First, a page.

(b) Styrene-acrylonitrile-butadiene copolymer.-The same thermoplastic material as that of component b of Example I was used.
(c) Plastifying and fluidifying agent.A mixture of several substances was used, i.e.:
(1) epoxidized soybean oil with an iodine-number of about 8 and with a content of oxyranic oxygen=6-7% (2) glycerine-monostearate (3) dioctylsebacate In that mixture the three substances were present in the weight ratio of 3 1:6, respectively.
Preparation of moldable mixture The mixing of the three components was carried out following the same procedures as described in Example I. For every 100 parts by weight of mixture; 70 parts by weight of the vinyl-chloride polymer, 20 parts by weight of the styrene-acrylonitrile-butadiene copolymer, and 10 parts by weight of the plastifying and fluidifying agent were used.
This mixture was then injection-molded by the same apparatus and under the same conditions as those of Example I.
The molded objects showed a high toughness and all the good properties found in the products made according to the procedures followed in Example 1.
6 EXAMPLE 1v Preparation of the components of the molding composition (a) Vinyl-chloride polymer.The same product as that one of the Example III was used.
(b) Styrene-acrylonitrile-butadiene copolymen-The same product as that of Example I was used.
(c) Plastifying and fiuidifying agent-A mixture of epoxidized soybean oil (of similar characteristics as the one of the Example III), glycerine-monostearate and butylstearate in a weight ratio of 3: 1: 1, respectively, was used.
The mixing of the three components was performed according to the same procedures of the preceding examples. For every 100 parts by weight of the mixture, parts by Weight of vinyl-chloride polymer, 25 parts by weight of styrene-acrylonitrile-butadiene copolymer, and 5 parts by weight of fiuidifying and plastifying agent, were used. This mixture, when subjected to injection-molding under the same conditions as those of Example I, led to products of the same good characteristics.
EXAMPLE V Preparation of the components of the molding composition Parts by weight Test No 5a 5b 5c 5d Component (a) 77 72 62 67 Component (b).-. 15 20 30 25 Component (0) 8 8 8 8 All four formulations as above listed were subjected to injection-molding under the same conditions as set forth in Example I, even for prolonged periods of time, with successful results and yielded products of excellent characteristics.
EXAMPLE VI Preparation of the components of the molding composition (a) Vinyl-chloride polymer.The same product as that of Example I was used.
(b) Styrene-acrylonitrile-butadiene copo1ymer.0pcrating according to the same procedures described in Example I and starting from a latex containing 109.5 gm. of elastomeric polybutadieneto which were added 510 gm. of water and 135.6 gm. of a monomer mixture of 75 by weight styrene and 25% by weight acrylonitrile, a graft copolymer was obtained whose composition was found out to be: butadiene=45% by weight,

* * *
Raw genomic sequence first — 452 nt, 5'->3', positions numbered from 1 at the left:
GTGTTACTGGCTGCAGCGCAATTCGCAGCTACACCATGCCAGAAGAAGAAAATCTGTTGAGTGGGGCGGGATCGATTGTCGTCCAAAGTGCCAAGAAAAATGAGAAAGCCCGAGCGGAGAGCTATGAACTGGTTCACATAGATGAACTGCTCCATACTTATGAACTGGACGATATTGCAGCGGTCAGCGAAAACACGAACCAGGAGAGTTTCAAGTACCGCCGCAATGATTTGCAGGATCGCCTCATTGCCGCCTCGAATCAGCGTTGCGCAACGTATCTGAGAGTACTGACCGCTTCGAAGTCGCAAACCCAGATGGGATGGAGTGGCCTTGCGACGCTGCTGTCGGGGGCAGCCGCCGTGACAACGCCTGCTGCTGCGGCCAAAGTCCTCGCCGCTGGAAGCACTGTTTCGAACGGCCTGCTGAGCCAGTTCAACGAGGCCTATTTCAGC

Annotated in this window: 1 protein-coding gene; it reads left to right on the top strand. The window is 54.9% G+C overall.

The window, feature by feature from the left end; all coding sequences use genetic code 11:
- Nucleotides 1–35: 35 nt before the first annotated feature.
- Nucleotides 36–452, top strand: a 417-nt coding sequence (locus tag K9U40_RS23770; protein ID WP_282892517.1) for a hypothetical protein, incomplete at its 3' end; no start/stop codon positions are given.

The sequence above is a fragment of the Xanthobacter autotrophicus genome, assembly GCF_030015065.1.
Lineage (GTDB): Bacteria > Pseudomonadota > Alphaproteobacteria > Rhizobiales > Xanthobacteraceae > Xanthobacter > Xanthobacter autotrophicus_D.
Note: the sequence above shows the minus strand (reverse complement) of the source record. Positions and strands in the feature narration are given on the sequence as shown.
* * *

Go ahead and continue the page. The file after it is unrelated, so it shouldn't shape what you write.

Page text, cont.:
by Weight and acrylonitrile=13.75 by weight.
(0) Plastifying and fluidifying agent.An epoxyoctylstearate having the same characteristics of those mentioned in Example I was used.
The mixing of the three components was carried out according to the procedures described in Example I.
For every 100 parts by Weight of the mixture the following amounts were used: parts by weight of polyvinylchloride, 12 parts by weight of styrene-acrylonitrile-butadiene copolymer, and 8 parts by weight of the fluidifying and plastifying agent. The thus resulting mixture, when submitted to molding under the same conditions as those of Example I yielded products of the same good characteristics.
1. A thermoplastic composition for injection molding consisting essentially of an intimate blend of:
51 to 98% by weight of a vinylchloride polymer containing at least 85% chemically combined vinylchloride and having a Fickentscher K number between 40 and 80;
1 to 40% by weight of an acrylonitrile-butadiene-styrene graft copolymer formed by polymerizing a mixture comprising a styrene monomer and an acrylonitrile monomer with a latex of a synthetic elastomer containing at least 85% by weight of polymerized butadiene, the graft copolymer consisting essentially of:
30 to 60% by weight polymerized butadiene,
30 to 52.5% by weight of said styrene monomer in polymerized form and 10 to 17.55% by weight of said acrylonitrile monomer in polymerized form; and
1 to 15% by Weight of a plastifying component constituted of a mixture of epoxidized soybean oil, glyceryl monostearate and dioctyl sebacate or butyl stearate.
2. The composition defined in claim 1 wherein said plastifying component is constituted of a mixture of epoxidized soybean oil, glyceryl monostearate and dioctyl sebacate and the weight ratio between said epoxidized soy- 8 bean oil, said glyceryl monostearate and said dioctyl sebacate is 3:1:6.
3. The composition defined in claim 1 wherein said plastifying component is constituted of a mixture of epoxidized soybean oil, glyceryl monostearate and butyl stearate and the weight ratio of said epoxidized soybean oil, said glyceryl monostearate and said butyl stearate is substantially 3:1: 1.
References Cited UNITED STATES PATENTS 2,857,341 10/1958 Colwell et al. 260-23 2,997,454 7/1962 Leistner et a1 260-4575 3,043,795 7/1962 Roberts et a1 260-23 X 3,047,533 7/1962 Calvert 260-876 3,053,800 9/1962 Grabowski et a1. 260-876 3,145,187 8/1964 Hankey et al 260-23 X 3,167,598 1/1965 Heaps et a1. 260-876 FOREIGN PATENTS 841,889 7/ 1960 Great Britain.
DONALD E. CZAIA, Primary Examiner.
d R. A. WHITE, Assistant Examiner.